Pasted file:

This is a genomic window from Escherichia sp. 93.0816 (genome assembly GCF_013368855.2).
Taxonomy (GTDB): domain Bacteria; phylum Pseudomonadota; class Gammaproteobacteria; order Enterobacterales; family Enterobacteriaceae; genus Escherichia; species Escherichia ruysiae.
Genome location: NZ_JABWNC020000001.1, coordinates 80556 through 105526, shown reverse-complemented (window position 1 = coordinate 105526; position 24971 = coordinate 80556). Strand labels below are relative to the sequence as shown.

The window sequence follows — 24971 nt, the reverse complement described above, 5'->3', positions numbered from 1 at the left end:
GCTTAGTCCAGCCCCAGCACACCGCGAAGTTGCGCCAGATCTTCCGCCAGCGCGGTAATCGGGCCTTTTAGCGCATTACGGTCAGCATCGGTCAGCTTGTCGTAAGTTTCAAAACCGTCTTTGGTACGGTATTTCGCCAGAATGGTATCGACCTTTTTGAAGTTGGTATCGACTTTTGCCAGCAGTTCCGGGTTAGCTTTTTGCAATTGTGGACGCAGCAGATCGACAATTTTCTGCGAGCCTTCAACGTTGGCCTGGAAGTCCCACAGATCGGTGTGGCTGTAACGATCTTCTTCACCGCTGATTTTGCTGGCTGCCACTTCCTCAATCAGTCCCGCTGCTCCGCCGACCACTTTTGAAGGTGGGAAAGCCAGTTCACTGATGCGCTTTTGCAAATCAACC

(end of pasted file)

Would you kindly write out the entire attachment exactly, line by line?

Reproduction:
This is a genomic window from Escherichia sp. 93.0816 (genome assembly GCF_013368855.2).
Taxonomy (GTDB): domain Bacteria; phylum Pseudomonadota; class Gammaproteobacteria; order Enterobacterales; family Enterobacteriaceae; genus Escherichia; species Escherichia ruysiae.
Genome location: NZ_JABWNC020000001.1, coordinates 80556 through 105526, shown reverse-complemented (window position 1 = coordinate 105526; position 24971 = coordinate 80556). Strand labels below are relative to the sequence as shown.

The window sequence follows — 24971 nt, the reverse complement described above, 5'->3', positions numbered from 1 at the left end:
GCTTAGTCCAGCCCCAGCACACCGCGAAGTTGCGCCAGATCTTCCGCCAGCGCGGTAATCGGGCCTTTTAGCGCATTACGGTCAGCATCGGTCAGCTTGTCGTAAGTTTCAAAACCGTCTTTGGTACGGTATTTCGCCAGAATGGTATCGACCTTTTTGAAGTTGGTATCGACTTTTGCCAGCAGTTCCGGGTTAGCTTTTTGCAATTGTGGACGCAGCAGATCGACAATTTTCTGCGAGCCTTCAACGTTGGCCTGGAAGTCCCACAGATCGGTGTGGCTGTAACGATCTTCTTCACCGCTGATTTTGCTGGCTGCCACTTCCTCAATCAGTCCCGCTGCTCCGCCGACCACTTTTGAAGGTGGGAAAGCCAGTTCACTGATGCGCTTTTGCAAATCAACC